This enchanting romantic drama was Oscar nominated, as was its rising star Saoirse Ronan. The film is a rarity in that it does not focus on libidinous teenagers or grown-ups with well-decorated homes and a Mercedes Benz or two in the garage. All of the above are blessedly absent in Brooklyn. Ms. Ronan plays Ellis (pronounced Ay-lish) who moves from her native Ireland to Brooklyn in the 1950’s. Smart, curious and pretty, she quickly adapts, finds employment and marries a hardworking Italian American. A family crisis necessitates a trip home where she is soon courted by a handsome wealthy bachelor who is unaware of her marital status. The film avoids the usual clichés of a romantic drama and instead gives the audience a believable and admirable heroine to root for.

The Peanuts Movie
Rated G
Running time: 88 minutes

Snoopy, Charlie Brown and the gang return in their fifth big screen adventure.
An essential movie for “no school” days and long road trips.

Rated PG 13
Running time: 2 hours 13 minutes

The 7th installment in the Rocky series brought Sylvester Stallone a best supporting Oscar nomination, but Michael B. Jordan’s superb performance as Apollo Creed’s son went unrecognized by the Academy.

Steve Jobs: The Man in the Machine
Rated R
Running time: 2 hours

Director Alex Gibney examines Jobs’ personal and profession life and his legacy in a riveting documentary, which includes interviews with those in the Apple founder’s inner circle. I found Gibney’s film more compelling than the feature film, which despite Michael Fassbender’s and Kate Winslet’s laudable performances left me wanting more.

The Big Short
Running time: 2 hours 10 minutes
Rated R

Steve Carell, Christian Bale, Ryan Gosling and Brad Pitt are the A-list actors in this smart and clever film adaptation of Michael Lewis’ bestseller. Can you define credit default swaps, margin call and synthetic collateralized debt obligations? Most of us cannot. Director Adam McKay’s highly entertaining film educates the 99 percenters by recreating the events—some preventable, some not—that resulted in the catastrophic 2008 financial crisis. Perhaps Mr. McKay should have titled his cautionary tale “Wake Up Call”.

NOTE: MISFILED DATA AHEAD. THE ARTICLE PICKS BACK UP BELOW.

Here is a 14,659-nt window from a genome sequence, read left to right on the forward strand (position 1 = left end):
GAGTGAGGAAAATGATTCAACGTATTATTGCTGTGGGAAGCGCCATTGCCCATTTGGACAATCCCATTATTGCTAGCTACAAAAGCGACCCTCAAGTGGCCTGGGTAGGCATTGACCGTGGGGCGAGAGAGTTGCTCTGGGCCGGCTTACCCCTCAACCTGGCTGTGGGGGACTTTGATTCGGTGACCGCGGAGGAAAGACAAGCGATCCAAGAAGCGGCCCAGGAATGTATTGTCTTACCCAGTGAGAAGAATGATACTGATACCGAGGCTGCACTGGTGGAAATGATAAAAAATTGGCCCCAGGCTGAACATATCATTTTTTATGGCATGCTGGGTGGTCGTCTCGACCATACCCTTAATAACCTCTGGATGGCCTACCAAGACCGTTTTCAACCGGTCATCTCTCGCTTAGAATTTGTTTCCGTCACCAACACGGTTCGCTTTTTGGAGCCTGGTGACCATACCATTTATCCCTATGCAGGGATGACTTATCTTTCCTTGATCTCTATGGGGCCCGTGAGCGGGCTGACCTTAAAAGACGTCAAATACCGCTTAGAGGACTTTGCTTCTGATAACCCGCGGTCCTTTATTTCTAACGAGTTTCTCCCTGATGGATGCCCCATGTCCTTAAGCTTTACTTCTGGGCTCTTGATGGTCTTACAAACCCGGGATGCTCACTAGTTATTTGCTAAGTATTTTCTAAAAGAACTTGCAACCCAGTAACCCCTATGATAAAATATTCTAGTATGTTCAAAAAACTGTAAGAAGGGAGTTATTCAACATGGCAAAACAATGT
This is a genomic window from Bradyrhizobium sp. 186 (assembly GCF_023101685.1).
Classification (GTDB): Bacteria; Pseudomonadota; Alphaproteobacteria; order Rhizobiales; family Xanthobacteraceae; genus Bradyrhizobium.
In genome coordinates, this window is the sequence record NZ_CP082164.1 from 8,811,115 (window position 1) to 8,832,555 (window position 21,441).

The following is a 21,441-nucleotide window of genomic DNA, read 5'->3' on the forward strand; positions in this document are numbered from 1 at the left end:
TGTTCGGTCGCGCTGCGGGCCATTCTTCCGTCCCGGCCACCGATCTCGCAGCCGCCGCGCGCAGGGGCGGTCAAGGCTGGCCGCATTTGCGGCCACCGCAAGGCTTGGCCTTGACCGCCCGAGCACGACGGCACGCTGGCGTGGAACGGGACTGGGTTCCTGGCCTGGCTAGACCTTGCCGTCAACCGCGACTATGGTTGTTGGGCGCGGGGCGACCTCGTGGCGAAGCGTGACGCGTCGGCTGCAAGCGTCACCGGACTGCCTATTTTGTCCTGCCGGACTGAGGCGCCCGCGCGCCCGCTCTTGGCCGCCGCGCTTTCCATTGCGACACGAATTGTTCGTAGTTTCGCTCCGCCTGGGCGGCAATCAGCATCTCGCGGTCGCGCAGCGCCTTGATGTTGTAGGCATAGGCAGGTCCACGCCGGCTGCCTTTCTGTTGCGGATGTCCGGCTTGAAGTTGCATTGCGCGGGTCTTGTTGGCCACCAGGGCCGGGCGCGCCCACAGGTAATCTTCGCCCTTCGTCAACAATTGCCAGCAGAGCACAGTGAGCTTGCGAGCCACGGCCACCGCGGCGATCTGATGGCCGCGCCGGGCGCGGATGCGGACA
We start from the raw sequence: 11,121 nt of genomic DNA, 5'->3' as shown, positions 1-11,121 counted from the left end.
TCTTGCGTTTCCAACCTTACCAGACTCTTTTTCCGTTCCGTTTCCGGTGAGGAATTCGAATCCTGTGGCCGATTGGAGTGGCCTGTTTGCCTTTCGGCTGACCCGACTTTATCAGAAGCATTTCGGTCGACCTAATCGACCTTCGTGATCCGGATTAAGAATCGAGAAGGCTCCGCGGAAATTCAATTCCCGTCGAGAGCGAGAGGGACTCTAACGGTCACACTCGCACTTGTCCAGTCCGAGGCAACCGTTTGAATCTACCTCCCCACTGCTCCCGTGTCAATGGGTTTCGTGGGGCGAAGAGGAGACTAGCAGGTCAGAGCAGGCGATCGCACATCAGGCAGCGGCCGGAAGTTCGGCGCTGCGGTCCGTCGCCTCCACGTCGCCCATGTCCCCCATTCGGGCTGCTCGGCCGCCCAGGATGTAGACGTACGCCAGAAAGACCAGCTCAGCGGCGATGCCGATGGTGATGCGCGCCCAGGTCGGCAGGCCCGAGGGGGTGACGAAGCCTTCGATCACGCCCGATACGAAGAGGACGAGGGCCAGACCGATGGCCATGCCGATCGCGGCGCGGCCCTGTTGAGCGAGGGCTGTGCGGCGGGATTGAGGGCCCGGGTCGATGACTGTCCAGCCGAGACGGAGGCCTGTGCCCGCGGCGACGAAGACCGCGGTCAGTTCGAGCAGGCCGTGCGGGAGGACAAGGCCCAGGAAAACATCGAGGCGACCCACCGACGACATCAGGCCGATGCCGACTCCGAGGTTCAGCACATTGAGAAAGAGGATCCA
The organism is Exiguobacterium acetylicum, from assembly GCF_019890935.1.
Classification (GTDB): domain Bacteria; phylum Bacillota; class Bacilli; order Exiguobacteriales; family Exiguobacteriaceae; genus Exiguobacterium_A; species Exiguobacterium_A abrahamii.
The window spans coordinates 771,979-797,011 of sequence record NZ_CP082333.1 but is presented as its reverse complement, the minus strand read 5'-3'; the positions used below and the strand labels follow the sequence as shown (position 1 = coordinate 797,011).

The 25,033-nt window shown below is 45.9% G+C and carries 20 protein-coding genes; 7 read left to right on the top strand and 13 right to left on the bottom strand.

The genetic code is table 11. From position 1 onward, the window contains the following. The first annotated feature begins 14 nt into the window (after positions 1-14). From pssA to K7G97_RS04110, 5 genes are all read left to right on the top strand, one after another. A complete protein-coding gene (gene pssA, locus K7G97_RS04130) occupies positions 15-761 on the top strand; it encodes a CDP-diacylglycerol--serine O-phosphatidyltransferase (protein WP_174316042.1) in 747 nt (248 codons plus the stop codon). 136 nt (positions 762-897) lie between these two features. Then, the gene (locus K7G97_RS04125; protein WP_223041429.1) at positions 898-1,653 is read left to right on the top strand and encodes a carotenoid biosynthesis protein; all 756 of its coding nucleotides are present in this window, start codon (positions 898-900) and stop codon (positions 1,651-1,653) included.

The Hunger Games: Mockingjay Part 2
Rated PG-13
Running time: 2 hours 17 minutes

The wait is over for avid Hunger Games fans. The final installment of the franchise will be available on Digital HD March 8th and on Blu-ray, DVD and On Demand March 22nd. Suzanne Collins’ last book in the series was split in two for the big screen. Legions of young female fans around the world were responsible for the huge financial success of the four films. How successful? Let’s look at the global box office grosses: The Hunger Games (2012) - $694,394,724;The Hunger Games: Catching Fire (2013) - $ 865,011, 746; The Hunger Games: Mockingjay Part 1 (2014) - $ 755, 356, 711; The Hunger Games: Mockingjay Part 2 (2015) - $ 652,660, 441 In Katniss Everdeen, the heroine played by Jennifer Lawrence, girls 8 to 18 related to a brave survivor they admired and identified with. Unlike the annoyingly bland Bella of the Twilight series who depended on Edward the pale vampire to come to the rescue, Katniss is not only capable of defending herself, she also risks her life to save her family and friends in a dystopian future. In The Hunger Games films and the novels that inspired them, female empowerment is front and center. The author’s message is clear: Smart girls with the courage to do the right thing can change the world.